Figure 1. Relationship between flow through an axial turbine and efficiency (pictue from (9):

Further assumptions include:

  • The ‘sphere of influence’ displayed by each turbine is towards the upper permitted regions, as the flow rate is generally brisk in suitable generating sites, at 5 times the radius of the structure, when considering transversely deployed turbines, that is, perpendicular to the flow (8).
  • This effect is cumulative, as would be expected, adding two portions of highly turbulent fluid to each other will not cancel out the turbulence as each cannot display an exact opposite phase per se; uncertainty promulgates towards different turbulence characteristics as by its nature turbulance is non-symmetrical (7)(11).
  • Though the turbulence wake model produced predicts the effective ‘spread’ radius downstream, the additive blockage effects lead to an increase of backwater: a manifestation of localised head difference across the extraction site (6). Since, therefore, the wake model suggested that lateral packing densities can be relatively large, it must be regarded in conjunction with the blockage effects (7). In open channels, according to RGU, the backwater effect (figure 2.) is not as significant as in tidal estuaries or sea lochs, where this can actually increase the power extraction potential due to something of a damming effect, and the SIF could be as much as 50% in such sites, (2)(5).
  • Model flow is an average bulk flow rate, i.e., assuming a linear velocity profile, thus flow velocity can be validated using the velocity profile model against flow rates given on hydrographic charts.

To facilitate the comparison of the effects of varying turbine deployment on the flow regime, with regards to the SIF, the input data used was the output data predicted by the tidal velocity calculation model. Two different versions of the model were created, one that can compare three different deployment configurations, for instance, a linearly increasing deployment; and the second model allows a user to compare many different combinations of different turbines to assess which is the most proficient operator at a given site. The latter model may be used specifically for the last stages of the technology methodology, in conjunction with a parametric economic model, as the turbine configuration that generates the most power in a given space may not have the shortest payback time as the market develops through its infancy. It is likely that it may mirror that of the wind turbine market, with a clear ‘winner’ emerging as the industry favourite. At this time economic predictions will be grounded in clear patterns and discernable scaling factors. For more information on this please see economics/methodology section.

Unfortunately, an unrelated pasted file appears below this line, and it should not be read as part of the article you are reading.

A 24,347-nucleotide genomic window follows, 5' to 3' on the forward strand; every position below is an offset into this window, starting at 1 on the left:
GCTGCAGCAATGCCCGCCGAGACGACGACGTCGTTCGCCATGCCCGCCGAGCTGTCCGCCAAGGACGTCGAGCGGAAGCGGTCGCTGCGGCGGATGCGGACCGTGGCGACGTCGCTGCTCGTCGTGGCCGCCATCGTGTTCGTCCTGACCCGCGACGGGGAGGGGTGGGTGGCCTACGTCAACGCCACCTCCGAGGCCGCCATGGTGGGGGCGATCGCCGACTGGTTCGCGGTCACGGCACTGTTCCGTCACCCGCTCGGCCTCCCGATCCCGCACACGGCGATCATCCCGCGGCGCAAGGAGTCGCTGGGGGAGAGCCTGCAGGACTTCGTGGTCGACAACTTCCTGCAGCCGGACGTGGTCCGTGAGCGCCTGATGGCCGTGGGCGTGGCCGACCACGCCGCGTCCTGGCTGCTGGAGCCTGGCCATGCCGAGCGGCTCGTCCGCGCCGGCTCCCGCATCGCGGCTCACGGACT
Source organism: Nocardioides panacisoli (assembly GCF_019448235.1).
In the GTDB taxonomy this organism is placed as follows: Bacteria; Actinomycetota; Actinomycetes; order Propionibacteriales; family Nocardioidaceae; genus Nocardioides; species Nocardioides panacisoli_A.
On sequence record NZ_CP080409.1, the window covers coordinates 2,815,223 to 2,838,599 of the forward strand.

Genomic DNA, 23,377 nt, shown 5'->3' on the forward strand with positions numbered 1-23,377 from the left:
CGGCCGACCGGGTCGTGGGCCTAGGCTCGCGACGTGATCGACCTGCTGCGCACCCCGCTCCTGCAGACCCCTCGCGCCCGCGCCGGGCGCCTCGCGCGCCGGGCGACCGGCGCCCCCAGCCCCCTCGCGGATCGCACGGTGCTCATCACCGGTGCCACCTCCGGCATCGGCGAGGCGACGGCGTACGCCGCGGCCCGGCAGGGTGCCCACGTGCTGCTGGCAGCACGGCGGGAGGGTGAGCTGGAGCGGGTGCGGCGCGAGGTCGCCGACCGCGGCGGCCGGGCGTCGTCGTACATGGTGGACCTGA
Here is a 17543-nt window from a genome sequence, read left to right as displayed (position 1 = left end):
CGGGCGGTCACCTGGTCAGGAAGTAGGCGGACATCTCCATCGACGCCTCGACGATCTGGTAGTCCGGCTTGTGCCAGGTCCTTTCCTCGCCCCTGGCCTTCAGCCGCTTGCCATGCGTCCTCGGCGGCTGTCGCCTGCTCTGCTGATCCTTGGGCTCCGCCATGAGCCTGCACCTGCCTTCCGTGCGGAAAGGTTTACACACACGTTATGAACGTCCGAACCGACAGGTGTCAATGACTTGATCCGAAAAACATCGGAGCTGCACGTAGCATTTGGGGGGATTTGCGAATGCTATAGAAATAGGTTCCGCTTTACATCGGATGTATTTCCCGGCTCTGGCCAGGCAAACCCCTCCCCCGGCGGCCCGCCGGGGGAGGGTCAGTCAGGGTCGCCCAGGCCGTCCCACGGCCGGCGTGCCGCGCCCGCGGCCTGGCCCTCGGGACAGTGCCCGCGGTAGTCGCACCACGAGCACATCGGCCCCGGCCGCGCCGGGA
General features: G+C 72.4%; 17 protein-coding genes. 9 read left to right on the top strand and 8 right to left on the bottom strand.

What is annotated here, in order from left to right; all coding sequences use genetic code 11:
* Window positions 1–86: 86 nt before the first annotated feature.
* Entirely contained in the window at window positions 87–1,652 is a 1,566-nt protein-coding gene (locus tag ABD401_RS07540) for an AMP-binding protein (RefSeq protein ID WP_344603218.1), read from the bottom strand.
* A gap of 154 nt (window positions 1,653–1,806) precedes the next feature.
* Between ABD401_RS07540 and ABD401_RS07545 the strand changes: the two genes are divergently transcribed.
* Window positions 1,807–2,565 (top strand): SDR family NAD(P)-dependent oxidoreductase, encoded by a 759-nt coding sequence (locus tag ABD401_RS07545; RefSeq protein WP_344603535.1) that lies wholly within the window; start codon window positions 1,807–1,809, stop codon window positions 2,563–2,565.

Figure 2. – Velocity and head changes in a channel at the point of extraction (9)

                                          Figure 3. – Velocity reduction at extraction point and distance to free stream rejuvenation (modified (9)

The Model

To model the SIF, Microsoft Excel was used, rather than CFD for example, as the latter approach would have been outwith the reasonable bounds of time permitted for the investigation. Once a site was selected and average spring and neap velocities were calculated, the tidal variations were approximated by a visual Fourier analysis. The tidal cycle was divided into increments of 5 minutes to provide a sufficient resolution for further calculations. As the velocity can then be calculated for any point in the tidal cycle, the kinetic energy flux available can also be found. Thus by using the energy capture equation for turbines, and subtracting the result from the net energy available, the resultant net velocity reduction can be calculated. This applies because of continuity, that is, the mass of the body of water (treated as an incompressible fluid) cannot change, so if a portion of the kinetic energy of the water is removed, the velocity must decrease proportionally to the square of the velocity. As one might expect, the overall effect of a single turbine is marginal, but as subsequent turbines are added to the channel, and the flow velocity is sequentially altered, there comes a point where the subsequent addition of turbines actually will have an adverse effect on energy capture. This is also due to the additive effects of blockage, described by the Manning correction factors and the sphere of influence exerted by each turbine.